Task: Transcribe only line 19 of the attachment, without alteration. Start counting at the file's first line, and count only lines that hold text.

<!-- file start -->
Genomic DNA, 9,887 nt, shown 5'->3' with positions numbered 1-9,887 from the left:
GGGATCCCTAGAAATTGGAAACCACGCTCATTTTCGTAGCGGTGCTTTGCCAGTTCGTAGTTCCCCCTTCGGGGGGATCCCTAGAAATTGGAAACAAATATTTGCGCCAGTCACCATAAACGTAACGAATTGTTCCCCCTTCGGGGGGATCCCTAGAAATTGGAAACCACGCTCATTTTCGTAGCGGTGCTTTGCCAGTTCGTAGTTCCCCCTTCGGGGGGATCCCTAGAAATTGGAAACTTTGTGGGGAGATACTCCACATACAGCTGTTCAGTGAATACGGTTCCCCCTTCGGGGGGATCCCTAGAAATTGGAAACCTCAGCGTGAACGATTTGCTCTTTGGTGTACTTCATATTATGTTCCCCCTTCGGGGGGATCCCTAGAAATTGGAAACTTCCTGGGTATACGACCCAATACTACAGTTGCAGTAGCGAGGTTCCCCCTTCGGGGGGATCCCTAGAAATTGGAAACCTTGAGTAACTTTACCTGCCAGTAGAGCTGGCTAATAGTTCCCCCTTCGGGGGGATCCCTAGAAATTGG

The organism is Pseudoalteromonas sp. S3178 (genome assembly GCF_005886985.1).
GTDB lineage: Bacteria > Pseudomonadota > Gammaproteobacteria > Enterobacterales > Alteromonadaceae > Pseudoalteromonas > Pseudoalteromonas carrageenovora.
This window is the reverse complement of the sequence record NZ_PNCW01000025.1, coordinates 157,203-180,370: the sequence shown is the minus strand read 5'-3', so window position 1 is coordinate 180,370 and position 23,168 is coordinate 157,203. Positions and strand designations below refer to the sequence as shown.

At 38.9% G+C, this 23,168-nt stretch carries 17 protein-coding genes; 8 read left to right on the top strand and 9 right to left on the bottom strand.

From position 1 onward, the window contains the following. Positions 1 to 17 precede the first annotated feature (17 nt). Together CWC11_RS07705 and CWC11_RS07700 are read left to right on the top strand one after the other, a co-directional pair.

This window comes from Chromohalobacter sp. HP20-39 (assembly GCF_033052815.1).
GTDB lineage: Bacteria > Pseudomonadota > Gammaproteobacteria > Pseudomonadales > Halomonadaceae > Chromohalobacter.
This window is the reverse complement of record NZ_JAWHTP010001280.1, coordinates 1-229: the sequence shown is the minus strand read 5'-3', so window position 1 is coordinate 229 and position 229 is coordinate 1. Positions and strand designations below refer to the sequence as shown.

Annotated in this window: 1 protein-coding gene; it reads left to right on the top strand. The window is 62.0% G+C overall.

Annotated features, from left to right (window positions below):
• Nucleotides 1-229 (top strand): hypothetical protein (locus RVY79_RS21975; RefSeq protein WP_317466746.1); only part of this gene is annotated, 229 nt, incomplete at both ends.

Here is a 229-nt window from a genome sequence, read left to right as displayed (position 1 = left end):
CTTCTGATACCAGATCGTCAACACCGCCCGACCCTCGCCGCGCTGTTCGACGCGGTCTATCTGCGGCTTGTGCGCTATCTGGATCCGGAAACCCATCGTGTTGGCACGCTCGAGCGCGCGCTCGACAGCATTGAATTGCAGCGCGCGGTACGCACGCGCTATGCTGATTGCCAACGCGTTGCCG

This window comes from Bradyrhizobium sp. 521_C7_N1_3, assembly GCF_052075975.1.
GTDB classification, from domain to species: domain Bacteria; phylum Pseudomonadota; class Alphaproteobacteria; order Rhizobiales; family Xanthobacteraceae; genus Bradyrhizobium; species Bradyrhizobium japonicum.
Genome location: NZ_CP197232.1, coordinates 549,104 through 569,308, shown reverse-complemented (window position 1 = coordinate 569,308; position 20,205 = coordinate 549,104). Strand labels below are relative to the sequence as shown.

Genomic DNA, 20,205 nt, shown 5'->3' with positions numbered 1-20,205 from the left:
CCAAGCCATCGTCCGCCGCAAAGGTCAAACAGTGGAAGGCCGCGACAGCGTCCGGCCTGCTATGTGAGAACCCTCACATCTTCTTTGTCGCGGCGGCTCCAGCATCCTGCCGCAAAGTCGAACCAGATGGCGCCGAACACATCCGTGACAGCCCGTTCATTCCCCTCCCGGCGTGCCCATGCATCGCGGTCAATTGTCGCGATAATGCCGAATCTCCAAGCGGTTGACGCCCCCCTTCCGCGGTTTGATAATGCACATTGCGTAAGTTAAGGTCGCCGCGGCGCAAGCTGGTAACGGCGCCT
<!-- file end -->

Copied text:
Genomic DNA, 20,205 nt, shown 5'->3' with positions numbered 1-20,205 from the left: